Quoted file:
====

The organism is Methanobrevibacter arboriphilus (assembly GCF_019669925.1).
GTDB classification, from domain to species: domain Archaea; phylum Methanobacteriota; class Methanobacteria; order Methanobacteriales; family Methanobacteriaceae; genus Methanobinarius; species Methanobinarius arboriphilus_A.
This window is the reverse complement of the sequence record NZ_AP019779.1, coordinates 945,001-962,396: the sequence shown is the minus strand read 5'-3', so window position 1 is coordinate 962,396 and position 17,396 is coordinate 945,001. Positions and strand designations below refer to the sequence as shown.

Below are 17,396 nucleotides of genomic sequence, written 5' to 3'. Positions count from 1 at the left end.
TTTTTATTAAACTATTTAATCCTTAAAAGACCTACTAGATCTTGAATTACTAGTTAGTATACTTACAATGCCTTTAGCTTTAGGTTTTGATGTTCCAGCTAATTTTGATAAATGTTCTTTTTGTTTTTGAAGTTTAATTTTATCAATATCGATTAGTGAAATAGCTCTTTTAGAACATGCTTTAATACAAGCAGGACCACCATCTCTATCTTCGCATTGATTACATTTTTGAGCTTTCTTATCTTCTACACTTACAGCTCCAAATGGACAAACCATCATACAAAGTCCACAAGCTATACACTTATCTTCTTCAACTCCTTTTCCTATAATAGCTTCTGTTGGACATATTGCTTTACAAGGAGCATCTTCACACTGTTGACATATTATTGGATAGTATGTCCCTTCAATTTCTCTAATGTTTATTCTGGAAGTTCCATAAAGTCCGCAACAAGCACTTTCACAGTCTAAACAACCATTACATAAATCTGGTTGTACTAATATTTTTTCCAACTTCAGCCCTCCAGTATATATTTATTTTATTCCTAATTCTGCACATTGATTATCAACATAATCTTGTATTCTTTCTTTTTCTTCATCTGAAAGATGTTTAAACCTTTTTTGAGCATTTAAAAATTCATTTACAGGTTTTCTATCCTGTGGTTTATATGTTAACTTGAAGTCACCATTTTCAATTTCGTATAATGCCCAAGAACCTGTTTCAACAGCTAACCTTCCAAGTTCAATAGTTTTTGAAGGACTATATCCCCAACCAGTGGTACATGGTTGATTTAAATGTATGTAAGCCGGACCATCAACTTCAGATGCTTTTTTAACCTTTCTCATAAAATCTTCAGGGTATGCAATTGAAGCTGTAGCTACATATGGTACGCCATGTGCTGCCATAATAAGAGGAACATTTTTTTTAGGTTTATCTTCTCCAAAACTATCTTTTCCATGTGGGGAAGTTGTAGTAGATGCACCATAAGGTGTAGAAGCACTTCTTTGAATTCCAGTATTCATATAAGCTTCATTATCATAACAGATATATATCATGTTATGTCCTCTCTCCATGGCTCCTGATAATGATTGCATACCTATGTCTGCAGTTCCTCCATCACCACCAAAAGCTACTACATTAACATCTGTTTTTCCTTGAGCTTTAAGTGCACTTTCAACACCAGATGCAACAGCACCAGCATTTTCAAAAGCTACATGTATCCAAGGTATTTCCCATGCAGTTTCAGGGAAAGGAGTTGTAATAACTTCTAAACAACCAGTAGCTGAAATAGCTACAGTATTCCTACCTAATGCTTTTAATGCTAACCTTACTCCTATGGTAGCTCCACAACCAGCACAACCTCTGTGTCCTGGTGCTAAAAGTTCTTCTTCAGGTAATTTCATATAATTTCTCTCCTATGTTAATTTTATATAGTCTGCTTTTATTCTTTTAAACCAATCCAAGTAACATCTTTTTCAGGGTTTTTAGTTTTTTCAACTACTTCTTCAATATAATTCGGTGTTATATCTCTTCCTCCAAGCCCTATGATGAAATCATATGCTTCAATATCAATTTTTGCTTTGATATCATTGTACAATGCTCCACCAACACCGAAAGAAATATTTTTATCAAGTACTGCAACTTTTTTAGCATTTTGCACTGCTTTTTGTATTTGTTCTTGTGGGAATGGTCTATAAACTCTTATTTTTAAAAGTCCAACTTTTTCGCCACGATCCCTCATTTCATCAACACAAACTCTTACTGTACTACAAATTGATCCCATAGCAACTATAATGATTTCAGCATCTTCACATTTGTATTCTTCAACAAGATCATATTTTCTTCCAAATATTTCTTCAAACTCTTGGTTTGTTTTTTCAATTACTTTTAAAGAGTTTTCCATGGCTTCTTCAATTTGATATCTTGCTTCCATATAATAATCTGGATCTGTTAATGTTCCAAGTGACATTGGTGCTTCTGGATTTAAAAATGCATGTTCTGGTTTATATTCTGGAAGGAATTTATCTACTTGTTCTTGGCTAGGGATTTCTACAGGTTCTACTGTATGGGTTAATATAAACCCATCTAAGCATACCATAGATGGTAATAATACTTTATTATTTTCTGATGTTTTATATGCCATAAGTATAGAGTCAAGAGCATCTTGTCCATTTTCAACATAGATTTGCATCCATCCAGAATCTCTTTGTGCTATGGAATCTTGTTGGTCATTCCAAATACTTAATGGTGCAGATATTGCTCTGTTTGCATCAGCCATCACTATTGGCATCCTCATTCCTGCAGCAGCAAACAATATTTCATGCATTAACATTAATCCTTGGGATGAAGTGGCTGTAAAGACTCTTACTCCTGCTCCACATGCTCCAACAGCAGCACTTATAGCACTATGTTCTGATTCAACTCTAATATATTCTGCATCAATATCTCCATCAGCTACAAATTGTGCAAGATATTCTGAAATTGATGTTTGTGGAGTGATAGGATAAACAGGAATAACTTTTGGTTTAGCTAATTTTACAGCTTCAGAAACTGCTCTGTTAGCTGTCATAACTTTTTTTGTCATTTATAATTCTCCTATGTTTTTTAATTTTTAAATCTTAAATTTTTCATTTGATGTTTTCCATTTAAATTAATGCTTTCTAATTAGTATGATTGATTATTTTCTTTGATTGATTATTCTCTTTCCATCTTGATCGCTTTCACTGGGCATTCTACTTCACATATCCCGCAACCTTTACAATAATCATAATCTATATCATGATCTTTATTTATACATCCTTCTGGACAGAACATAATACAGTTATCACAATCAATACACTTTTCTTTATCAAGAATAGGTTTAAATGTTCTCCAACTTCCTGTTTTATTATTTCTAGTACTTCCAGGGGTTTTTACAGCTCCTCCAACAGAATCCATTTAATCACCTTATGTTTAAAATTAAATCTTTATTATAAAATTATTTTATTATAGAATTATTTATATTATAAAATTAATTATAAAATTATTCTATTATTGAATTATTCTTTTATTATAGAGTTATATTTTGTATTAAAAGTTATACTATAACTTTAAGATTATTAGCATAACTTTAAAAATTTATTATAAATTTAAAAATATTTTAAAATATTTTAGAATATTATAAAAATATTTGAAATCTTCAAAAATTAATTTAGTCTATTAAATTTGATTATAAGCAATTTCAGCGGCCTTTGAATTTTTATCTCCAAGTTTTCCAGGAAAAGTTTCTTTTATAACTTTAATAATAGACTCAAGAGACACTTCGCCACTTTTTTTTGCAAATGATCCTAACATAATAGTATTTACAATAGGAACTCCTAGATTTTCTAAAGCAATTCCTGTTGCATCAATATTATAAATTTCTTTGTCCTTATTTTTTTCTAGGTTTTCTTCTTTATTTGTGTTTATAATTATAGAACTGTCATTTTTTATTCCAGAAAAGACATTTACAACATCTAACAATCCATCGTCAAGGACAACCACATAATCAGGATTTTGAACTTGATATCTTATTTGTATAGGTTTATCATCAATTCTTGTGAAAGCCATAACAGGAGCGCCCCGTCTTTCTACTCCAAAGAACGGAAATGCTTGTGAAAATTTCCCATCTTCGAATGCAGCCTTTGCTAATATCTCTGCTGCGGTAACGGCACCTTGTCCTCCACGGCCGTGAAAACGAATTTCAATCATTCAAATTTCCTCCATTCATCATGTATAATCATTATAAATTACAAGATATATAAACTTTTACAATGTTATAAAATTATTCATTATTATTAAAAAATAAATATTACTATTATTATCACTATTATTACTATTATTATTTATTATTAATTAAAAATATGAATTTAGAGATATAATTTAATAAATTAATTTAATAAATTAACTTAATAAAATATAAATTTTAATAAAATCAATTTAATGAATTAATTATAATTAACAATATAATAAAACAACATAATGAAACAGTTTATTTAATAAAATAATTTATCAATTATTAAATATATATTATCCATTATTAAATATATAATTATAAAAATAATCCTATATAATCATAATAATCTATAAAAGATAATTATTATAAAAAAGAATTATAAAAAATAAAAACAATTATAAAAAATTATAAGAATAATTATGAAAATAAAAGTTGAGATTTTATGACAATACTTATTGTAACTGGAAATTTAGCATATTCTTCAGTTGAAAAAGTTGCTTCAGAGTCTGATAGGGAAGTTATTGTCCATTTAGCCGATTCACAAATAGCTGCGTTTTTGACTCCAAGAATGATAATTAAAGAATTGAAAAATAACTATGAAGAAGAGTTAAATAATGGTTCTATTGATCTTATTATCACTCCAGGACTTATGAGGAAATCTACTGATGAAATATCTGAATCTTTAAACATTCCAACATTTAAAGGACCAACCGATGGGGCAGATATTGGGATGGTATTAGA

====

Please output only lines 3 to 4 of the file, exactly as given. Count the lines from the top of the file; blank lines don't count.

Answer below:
This window is the reverse complement of the sequence record NZ_AP019779.1, coordinates 945,001-962,396: the sequence shown is the minus strand read 5'-3', so window position 1 is coordinate 962,396 and position 17,396 is coordinate 945,001. Positions and strand designations below refer to the sequence as shown.

Below are 17,396 nucleotides of genomic sequence, written 5' to 3'. Positions count from 1 at the left end.